The disclosure follows the murders in London over the weekend of two Jamaican men involved in drugs dealing. The London killings, one of which involved up to 15 shots, could be connected. The murders follow repeated warnings from senior police officers of an escalation in drugs- related violence.
Gary Pettitt, 25, and Jean Larkins, 24, who ran a company selling window blinds, have not been seen since 27 April when they left their flat in Aigburth, Liverpool, with the television on and their dog unfed.
Detectives said that Mr Pettitt had left the flat for a rendezvous in a restaurant in Chorley, Lancashire, 30 miles away. 'Mr Pettitt was not previously known to the police, but we believe he became involved in drugs dealing and got out his depth,' Detective Chief Inspector John Kerruish, of Merseyside police, said.
Yesterday, police began digging for their bodies in woods at Coppull, three miles from Chorley. Jewellery belonging to the couple was found there and witnesses saw a van marked 'Calypso Blinds', which belonged to the couple, parked nearby at the time of their disappearance. The van was later found at Manchester airport.
Samples from a fire in the thicket are being examined to establish whether the couple or their clothes could have been burnt. Two men in camouflage clothing were seen camping there. Two vehicles were also seen in the area, a brown Rover saloon and a silver Honda Accord, believed to come from Newcastle and Gateshead. On Sunday, detectives discovered the Rover in Barry, South Glamorgan; the Honda is still missing.
On Saturday, detectives charged a man and women in Liverpool following the discovery of pounds 100,000 worth of the drug ecstasy in Gateshead, Tyne and Wear. Three people have also been arrested and charged at Coppull following the discovery of a rifle and two shotguns; a sixth person had been charged with cannabis offences.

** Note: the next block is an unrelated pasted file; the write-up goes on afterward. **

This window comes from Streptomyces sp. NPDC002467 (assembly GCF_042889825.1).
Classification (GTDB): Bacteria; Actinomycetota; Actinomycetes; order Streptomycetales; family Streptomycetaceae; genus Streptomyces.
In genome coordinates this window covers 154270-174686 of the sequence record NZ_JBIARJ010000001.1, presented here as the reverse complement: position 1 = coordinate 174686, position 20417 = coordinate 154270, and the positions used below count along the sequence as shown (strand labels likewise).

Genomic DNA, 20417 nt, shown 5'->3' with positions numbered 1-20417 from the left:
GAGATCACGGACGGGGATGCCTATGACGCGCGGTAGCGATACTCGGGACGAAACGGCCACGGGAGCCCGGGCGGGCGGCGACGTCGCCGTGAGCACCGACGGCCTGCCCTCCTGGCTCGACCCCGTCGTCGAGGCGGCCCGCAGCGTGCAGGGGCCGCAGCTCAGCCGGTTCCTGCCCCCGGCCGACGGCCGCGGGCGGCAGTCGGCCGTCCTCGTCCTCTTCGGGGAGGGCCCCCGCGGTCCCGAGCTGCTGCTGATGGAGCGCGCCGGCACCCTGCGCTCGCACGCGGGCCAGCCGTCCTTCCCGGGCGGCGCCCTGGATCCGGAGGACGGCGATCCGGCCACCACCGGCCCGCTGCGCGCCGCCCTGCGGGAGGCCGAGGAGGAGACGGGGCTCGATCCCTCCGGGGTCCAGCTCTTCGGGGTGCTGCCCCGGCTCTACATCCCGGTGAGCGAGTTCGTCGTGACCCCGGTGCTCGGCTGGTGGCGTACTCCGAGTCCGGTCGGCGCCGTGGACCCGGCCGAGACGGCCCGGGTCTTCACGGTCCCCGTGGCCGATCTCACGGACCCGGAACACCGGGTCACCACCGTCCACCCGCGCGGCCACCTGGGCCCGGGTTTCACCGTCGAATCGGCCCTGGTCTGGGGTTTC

In London, detectives investigating the murders of David Edwards, 26, and Chris Bourne, 34, said drugs gangs were turning parts of south London into the Wild West. The killings are believed to stem from crack-fuelled rivalry between gangs of Yardies, criminals from Jamaica.
Mr Edwards, known as a small time dealer, died from a single shot to the heart at his home in Norwood, south London, on Friday night. Three men were seen running away.
Twenty-four hours later, Mr Bourne, an illegal immigrant sought for a series of drugs-elated armed robberies, was gunned down at a squat in Brixton three miles away. Mr Bourne was hit three times but at least 15 shots were fired from three weapons. The scene was 'like the gunfight at the OK Corral', one detective said. A revolver was recovered, believed to have belonged to Mr Bourne.
The dead man had twice been deported to Jamaica; he entered the country again in February this year when he escaped from immigration officers at Birmingham airport.
There are believed to have been six Yardie deaths this year and police have complained that specialist anti-crack units have been wound down.Reuse content